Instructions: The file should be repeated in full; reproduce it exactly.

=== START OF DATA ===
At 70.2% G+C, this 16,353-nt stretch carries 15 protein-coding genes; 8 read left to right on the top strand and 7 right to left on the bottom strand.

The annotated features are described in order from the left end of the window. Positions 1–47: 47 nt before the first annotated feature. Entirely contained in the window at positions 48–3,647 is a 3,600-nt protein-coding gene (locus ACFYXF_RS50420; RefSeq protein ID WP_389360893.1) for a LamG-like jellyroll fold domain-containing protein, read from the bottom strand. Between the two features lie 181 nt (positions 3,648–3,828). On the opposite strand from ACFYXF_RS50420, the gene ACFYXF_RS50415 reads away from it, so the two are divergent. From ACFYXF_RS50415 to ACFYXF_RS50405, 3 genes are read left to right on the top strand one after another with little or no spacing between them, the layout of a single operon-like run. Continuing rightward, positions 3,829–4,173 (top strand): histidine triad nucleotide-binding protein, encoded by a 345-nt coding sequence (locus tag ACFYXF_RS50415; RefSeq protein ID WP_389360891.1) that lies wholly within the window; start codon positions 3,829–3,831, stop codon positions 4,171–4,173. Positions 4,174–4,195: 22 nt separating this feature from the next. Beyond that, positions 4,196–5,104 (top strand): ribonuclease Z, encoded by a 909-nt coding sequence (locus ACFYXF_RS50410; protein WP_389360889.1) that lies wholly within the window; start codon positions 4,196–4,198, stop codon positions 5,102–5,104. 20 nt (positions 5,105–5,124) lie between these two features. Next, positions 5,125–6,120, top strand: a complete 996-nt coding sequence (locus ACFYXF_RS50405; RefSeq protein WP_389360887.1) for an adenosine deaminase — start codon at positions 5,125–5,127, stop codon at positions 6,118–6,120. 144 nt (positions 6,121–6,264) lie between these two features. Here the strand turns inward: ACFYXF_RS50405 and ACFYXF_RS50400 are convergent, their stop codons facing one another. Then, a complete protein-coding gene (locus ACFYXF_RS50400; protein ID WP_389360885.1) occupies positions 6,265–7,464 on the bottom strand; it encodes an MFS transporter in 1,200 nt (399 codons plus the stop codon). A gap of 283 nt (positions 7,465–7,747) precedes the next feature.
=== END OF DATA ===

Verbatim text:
At 70.2% G+C, this 16,353-nt stretch carries 15 protein-coding genes; 8 read left to right on the top strand and 7 right to left on the bottom strand.

The annotated features are described in order from the left end of the window. Positions 1–47: 47 nt before the first annotated feature. Entirely contained in the window at positions 48–3,647 is a 3,600-nt protein-coding gene (locus ACFYXF_RS50420; RefSeq protein ID WP_389360893.1) for a LamG-like jellyroll fold domain-containing protein, read from the bottom strand. Between the two features lie 181 nt (positions 3,648–3,828). On the opposite strand from ACFYXF_RS50420, the gene ACFYXF_RS50415 reads away from it, so the two are divergent. From ACFYXF_RS50415 to ACFYXF_RS50405, 3 genes are read left to right on the top strand one after another with little or no spacing between them, the layout of a single operon-like run. Continuing rightward, positions 3,829–4,173 (top strand): histidine triad nucleotide-binding protein, encoded by a 345-nt coding sequence (locus tag ACFYXF_RS50415; RefSeq protein ID WP_389360891.1) that lies wholly within the window; start codon positions 3,829–3,831, stop codon positions 4,171–4,173. Positions 4,174–4,195: 22 nt separating this feature from the next. Beyond that, positions 4,196–5,104 (top strand): ribonuclease Z, encoded by a 909-nt coding sequence (locus ACFYXF_RS50410; protein WP_389360889.1) that lies wholly within the window; start codon positions 4,196–4,198, stop codon positions 5,102–5,104. 20 nt (positions 5,105–5,124) lie between these two features. Next, positions 5,125–6,120, top strand: a complete 996-nt coding sequence (locus ACFYXF_RS50405; RefSeq protein WP_389360887.1) for an adenosine deaminase — start codon at positions 5,125–5,127, stop codon at positions 6,118–6,120. 144 nt (positions 6,121–6,264) lie between these two features. Here the strand turns inward: ACFYXF_RS50405 and ACFYXF_RS50400 are convergent, their stop codons facing one another. Then, a complete protein-coding gene (locus ACFYXF_RS50400; protein ID WP_389360885.1) occupies positions 6,265–7,464 on the bottom strand; it encodes an MFS transporter in 1,200 nt (399 codons plus the stop codon). A gap of 283 nt (positions 7,465–7,747) precedes the next feature.